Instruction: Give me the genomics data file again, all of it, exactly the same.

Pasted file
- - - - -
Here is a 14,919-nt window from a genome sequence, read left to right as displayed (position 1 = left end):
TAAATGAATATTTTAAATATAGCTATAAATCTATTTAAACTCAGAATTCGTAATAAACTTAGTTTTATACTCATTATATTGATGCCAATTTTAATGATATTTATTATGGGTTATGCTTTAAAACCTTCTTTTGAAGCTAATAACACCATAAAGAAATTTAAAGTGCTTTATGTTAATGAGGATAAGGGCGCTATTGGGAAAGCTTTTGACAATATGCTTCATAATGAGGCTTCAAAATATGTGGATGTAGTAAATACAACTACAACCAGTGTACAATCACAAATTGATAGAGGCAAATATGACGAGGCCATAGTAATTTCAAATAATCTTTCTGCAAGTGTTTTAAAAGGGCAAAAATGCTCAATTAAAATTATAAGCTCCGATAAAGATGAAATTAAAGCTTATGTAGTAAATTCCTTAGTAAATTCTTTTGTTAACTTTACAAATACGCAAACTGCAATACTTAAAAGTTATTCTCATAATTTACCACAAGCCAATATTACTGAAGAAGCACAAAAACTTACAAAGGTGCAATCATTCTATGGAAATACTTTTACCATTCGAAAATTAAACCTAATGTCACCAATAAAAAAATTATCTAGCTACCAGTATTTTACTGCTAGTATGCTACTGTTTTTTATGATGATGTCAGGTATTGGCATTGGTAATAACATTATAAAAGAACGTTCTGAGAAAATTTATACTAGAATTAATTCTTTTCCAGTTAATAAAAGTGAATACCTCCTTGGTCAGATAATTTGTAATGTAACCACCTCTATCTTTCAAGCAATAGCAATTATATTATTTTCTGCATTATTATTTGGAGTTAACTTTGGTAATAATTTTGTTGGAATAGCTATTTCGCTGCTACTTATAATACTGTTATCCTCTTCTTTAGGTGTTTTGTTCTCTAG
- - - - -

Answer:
Here is a 14,919-nt window from a genome sequence, read left to right as displayed (position 1 = left end):
TAAATGAATATTTTAAATATAGCTATAAATCTATTTAAACTCAGAATTCGTAATAAACTTAGTTTTATACTCATTATATTGATGCCAATTTTAATGATATTTATTATGGGTTATGCTTTAAAACCTTCTTTTGAAGCTAATAACACCATAAAGAAATTTAAAGTGCTTTATGTTAATGAGGATAAGGGCGCTATTGGGAAAGCTTTTGACAATATGCTTCATAATGAGGCTTCAAAATATGTGGATGTAGTAAATACAACTACAACCAGTGTACAATCACAAATTGATAGAGGCAAATATGACGAGGCCATAGTAATTTCAAATAATCTTTCTGCAAGTGTTTTAAAAGGGCAAAAATGCTCAATTAAAATTATAAGCTCCGATAAAGATGAAATTAAAGCTTATGTAGTAAATTCCTTAGTAAATTCTTTTGTTAACTTTACAAATACGCAAACTGCAATACTTAAAAGTTATTCTCATAATTTACCACAAGCCAATATTACTGAAGAAGCACAAAAACTTACAAAGGTGCAATCATTCTATGGAAATACTTTTACCATTCGAAAATTAAACCTAATGTCACCAATAAAAAAATTATCTAGCTACCAGTATTTTACTGCTAGTATGCTACTGTTTTTTATGATGATGTCAGGTATTGGCATTGGTAATAACATTATAAAAGAACGTTCTGAGAAAATTTATACTAGAATTAATTCTTTTCCAGTTAATAAAAGTGAATACCTCCTTGGTCAGATAATTTGTAATGTAACCACCTCTATCTTTCAAGCAATAGCAATTATATTATTTTCTGCATTATTATTTGGAGTTAACTTTGGTAATAATTTTGTTGGAATAGCTATTTCGCTGCTACTTATAATACTGTTATCCTCTTCTTTAGGTGTTTTGTTCTCTAG